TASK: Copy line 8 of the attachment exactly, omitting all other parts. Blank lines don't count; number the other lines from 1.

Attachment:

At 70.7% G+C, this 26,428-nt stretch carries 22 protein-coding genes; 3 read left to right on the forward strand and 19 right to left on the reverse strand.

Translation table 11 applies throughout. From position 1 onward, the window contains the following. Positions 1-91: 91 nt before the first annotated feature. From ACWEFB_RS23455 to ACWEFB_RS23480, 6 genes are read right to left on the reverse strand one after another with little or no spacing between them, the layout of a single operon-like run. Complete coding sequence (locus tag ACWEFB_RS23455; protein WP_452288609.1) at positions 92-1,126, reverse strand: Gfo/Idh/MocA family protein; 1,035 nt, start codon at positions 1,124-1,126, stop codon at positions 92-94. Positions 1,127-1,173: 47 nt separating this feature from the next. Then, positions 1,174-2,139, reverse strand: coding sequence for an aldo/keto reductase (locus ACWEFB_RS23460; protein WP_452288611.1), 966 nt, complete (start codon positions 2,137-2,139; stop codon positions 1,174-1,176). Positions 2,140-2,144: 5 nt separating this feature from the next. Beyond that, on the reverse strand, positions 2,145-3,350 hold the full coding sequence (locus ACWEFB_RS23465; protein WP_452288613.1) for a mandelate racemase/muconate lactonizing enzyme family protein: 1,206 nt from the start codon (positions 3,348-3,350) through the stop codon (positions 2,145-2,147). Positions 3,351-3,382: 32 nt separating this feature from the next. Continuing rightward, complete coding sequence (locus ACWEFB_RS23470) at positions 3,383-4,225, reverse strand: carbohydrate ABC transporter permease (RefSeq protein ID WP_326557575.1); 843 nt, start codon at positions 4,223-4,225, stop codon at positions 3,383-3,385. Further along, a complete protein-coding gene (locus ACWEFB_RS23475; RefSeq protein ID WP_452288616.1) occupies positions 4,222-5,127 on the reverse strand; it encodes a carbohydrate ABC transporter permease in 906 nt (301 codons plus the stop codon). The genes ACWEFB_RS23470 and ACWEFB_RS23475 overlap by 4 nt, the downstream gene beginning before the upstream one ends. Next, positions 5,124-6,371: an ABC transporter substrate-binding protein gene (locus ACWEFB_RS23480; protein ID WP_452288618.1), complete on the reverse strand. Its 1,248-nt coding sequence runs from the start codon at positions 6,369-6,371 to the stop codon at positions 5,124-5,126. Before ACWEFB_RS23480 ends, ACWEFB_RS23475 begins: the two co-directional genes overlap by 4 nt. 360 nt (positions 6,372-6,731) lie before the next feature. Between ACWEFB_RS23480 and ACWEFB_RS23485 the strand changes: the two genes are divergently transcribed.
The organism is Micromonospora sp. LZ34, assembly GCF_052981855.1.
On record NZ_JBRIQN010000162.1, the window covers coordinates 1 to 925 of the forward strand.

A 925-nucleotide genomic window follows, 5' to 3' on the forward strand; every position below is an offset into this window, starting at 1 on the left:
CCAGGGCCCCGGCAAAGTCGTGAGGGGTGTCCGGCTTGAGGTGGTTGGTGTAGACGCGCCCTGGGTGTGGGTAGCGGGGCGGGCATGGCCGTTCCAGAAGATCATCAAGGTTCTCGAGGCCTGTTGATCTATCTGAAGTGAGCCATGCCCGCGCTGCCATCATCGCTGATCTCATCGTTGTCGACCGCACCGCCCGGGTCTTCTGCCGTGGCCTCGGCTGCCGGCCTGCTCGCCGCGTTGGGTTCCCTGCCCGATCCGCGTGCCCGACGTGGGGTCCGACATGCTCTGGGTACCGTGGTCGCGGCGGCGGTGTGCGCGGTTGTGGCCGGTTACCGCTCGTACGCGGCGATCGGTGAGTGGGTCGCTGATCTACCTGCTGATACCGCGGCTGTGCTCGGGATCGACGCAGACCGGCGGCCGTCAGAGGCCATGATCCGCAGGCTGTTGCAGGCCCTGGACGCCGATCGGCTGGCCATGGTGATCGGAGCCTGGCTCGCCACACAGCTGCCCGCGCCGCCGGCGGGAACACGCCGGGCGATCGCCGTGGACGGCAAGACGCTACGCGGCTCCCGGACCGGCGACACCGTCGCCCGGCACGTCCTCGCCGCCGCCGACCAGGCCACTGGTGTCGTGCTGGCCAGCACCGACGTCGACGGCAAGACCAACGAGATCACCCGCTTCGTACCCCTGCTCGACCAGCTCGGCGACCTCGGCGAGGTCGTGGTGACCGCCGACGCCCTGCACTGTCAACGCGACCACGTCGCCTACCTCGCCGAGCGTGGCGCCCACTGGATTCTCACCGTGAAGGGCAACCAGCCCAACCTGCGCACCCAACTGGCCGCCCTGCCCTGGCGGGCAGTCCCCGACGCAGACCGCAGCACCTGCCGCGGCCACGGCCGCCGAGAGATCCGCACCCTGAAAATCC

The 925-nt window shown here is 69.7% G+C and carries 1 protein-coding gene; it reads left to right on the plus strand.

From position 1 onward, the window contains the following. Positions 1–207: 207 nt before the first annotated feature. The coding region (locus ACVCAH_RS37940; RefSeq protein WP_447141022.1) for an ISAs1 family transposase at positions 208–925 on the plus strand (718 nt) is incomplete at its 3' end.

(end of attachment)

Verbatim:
From position 1 onward, the window contains the following. Positions 1–207: 207 nt before the first annotated feature. The coding region (locus ACVCAH_RS37940; RefSeq protein WP_447141022.1) for an ISAs1 family transposase at positions 208–925 on the plus strand (718 nt) is incomplete at its 3' end.